How to describe the exchange? You don’t need to trust my description.  There is a video of it here and there is a partial transcript at LDP’s site, but they sadly seem to have decided to post the remarks of only one participant. So check it out and judge for yourselves. My impression is that once the two participants set out their initial positions the discussion deteriorated.

Partly this was the fault of Dodik. Although he is very wealthy and quite powerful, his populist inclination leads him to adopt speech and behaviour patterns that are just barely this side of rustic and abrupt, a style more suited to the birtija than the conference table. Considering that a good part of the viewing public was probably inclined to agree with him, it’s a great style for TV: walk away from content, offend people, and justify it with the standard line about not being “politically correct.” The broadcast went on for about 80 minutes, and as it went on Dodik resorted more to personal insults and repeating slogans. He snorted and smirked and interrupted. Did he leave Jovanović’s mother out of it? Silly question, what kind of Dodik would do that?

So does this mean that Jovanović emerged a hero? My impression is that he did not help himself a lot. He has a tendency to wander from topic to topic in the space between the beginning and ending of his sentences. He has a tendency to shout. He falls into unfortunate rhetorical constructions that result in unintentionally insulting exaggerations (“Bosnia is not a state, it is a cooking pot!” Uh huh, great.). He waves his arms when he gets excited. He confuses his own stature and reputation with the issue under discussion. All these things amount to mortal televisual sins in a context where at least half of the audience dislikes him to begin with and the point he needs to make is more important than he is.

So what did we find out? We found a lot about Dodik, as if we wanted to know: he makes claims and comparisons he knows are false, he dislikes both Belgrade and Sarajevo, he strangely has a thing about people who enjoy good ćevapi. He thinks that “Karadžić has his mistakes,” and that this is a meaningful admission. We also found out, as if we did not already know, that an effective answer to the kind of rhetoric Dodik uses is not more rhetoric of the same type. Jovanović got in a good one when he asked “Where has your politics led? To a war against Angelina Jolie!,” but the answer to misrepresentations is still facts rather than one liners. It seemed like the good guy’s shouting did less for the audience than the bad guy’s muttering.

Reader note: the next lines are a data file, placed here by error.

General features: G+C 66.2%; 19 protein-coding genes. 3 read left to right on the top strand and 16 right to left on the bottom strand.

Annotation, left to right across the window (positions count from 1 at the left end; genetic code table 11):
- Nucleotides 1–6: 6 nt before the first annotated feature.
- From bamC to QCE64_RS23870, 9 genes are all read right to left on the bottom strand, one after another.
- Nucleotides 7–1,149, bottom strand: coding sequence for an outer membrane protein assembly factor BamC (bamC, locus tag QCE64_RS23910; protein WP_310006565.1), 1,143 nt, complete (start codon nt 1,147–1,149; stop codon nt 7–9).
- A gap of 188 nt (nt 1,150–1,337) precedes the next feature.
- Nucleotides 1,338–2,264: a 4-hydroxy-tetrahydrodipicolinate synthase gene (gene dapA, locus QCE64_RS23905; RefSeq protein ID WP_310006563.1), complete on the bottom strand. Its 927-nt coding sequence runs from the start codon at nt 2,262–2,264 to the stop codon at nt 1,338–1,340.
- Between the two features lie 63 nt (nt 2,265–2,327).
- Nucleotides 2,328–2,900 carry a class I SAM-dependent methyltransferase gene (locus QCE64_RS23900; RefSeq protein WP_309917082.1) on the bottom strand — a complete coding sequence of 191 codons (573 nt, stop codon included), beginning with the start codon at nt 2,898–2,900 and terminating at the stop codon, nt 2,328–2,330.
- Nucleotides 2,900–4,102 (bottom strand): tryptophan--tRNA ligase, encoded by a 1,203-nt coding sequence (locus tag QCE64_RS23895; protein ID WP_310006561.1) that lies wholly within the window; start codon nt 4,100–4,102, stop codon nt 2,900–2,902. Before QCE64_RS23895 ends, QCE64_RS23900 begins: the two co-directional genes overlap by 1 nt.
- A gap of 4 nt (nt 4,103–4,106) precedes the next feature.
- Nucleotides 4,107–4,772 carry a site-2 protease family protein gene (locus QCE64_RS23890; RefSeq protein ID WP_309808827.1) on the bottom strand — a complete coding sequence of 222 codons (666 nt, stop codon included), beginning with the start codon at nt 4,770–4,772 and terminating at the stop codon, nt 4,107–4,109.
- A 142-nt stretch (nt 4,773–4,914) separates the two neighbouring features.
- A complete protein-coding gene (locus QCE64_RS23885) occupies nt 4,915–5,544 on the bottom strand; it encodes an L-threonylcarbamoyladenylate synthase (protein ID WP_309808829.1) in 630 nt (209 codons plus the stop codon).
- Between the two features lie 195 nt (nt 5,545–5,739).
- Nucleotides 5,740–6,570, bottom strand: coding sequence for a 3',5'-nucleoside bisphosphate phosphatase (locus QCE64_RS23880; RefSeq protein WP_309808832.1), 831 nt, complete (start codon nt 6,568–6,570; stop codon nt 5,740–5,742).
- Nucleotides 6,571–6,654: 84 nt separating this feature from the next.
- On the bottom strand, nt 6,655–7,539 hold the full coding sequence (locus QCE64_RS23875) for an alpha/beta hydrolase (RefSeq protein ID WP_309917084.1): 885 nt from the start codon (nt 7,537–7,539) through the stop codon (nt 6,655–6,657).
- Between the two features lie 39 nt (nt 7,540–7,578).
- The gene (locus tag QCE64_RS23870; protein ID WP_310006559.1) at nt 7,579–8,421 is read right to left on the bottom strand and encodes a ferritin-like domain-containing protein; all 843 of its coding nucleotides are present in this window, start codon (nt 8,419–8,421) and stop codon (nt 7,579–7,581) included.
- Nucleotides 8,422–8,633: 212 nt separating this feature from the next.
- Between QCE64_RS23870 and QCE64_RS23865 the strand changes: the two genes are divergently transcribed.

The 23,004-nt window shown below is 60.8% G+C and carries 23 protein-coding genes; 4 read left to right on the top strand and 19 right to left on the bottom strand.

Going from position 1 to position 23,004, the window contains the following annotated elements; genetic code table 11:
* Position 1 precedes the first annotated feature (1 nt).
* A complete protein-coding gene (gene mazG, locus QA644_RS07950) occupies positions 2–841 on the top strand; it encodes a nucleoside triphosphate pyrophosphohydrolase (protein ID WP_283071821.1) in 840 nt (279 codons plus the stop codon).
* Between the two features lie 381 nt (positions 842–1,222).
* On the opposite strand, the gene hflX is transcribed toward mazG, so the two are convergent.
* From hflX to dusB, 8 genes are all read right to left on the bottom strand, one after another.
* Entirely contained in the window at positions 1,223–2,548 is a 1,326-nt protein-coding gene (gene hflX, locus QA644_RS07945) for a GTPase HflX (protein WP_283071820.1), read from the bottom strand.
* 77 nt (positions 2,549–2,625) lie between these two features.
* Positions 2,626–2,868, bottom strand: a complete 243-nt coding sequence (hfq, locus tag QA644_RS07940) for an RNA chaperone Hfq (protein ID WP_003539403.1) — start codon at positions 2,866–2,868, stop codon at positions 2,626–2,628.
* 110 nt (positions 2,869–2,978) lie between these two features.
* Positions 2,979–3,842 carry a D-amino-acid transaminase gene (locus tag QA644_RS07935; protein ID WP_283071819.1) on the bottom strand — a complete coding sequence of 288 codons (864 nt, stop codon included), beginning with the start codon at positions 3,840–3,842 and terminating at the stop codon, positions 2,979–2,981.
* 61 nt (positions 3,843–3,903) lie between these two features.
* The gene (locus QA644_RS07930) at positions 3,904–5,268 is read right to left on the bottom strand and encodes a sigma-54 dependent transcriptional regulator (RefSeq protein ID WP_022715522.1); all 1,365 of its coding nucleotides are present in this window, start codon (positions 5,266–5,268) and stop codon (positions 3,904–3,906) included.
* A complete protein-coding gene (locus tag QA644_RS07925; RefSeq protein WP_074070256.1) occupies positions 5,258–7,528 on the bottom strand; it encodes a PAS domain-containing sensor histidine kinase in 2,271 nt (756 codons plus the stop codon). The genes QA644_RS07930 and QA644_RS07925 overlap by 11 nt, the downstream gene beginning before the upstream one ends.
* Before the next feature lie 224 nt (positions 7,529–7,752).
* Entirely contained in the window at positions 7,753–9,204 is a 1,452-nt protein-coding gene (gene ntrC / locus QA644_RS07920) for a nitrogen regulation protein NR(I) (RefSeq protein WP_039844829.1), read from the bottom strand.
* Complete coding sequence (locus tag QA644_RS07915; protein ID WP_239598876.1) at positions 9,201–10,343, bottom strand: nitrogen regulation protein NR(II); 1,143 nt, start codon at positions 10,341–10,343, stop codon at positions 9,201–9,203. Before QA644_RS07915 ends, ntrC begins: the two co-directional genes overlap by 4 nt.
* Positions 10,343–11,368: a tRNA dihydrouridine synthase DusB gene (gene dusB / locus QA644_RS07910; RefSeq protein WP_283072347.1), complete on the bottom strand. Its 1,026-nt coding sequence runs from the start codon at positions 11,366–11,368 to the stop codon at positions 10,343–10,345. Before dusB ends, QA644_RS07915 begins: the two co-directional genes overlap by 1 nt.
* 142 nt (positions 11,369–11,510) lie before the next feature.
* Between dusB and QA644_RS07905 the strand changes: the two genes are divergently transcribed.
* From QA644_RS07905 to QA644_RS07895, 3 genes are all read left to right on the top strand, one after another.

It would be possible to take this analysis in a personal direction, to trace the problem to Čedomir Jovanović and the imbalance between his good impulses and courage on the one hand as his deficiencies as a spokesman for the position he advocates on the other. But that is a little bit pointless; however well or badly he is doing it, and whether he is the right person to be doing it, he is doing the good work. There is just not a lot of choice here.

The problem is more in the background fact that made it so painful to watch the shouty gesticulating guy take on the lying lummoxy guy. The issue is not about two personalities, or two political parties, or any kind of boxing match or duel. Any discussion of who won or lost – and there are lots of them on both sides, all of them claiming that one of them “smashed” or “tore apart” the other – misses the point that what is happening is not a fight or sports match. It is a misfired response to the need for people to know and understand what happened in the recent past, which still exerts a very strong influence on their life in the present. The shouting and insulting that political leaders do only show that political institutions do not have the capacity to meet that need.

Weak institutions are one thing, but when you see this kind of failed exchange at the top of institutional structures it has effects further down the structures. Because the people defending and hiding and relativising and trivialising crimes have a standard answer to the people who want them brought into the open – that the other folks are traitors, self-haters and mercenaries. And the people who want to bring out the facts have a standard answer to the people who are determined not to listen to them – that the other folks are criminals, immoral, deficient in education and civilisation. It can all be sort of fun up to a point, because you get all kinds of inventive names for people to use against one another. Missionary intelligentsia! The Forest Reich! There’s more. Hey, I come in as an outside observer and the diagnoses just write themselves, you know? But on the public level what it does is scare people off. Keep away from this side if you are afraid of being thought of as immoral! Keep away from this side if you are afraid of being thought of as a traitor! In fact, keep away from public life and the effort to understand your situation altogether. Have a nice glass of tennis matches and reality shows.

Milorad Dodik never wanted to free people from that burden. Čedomir Jovanović quite possibly would, but for a whole complex of reasons is not able. Together, they just make it heavier.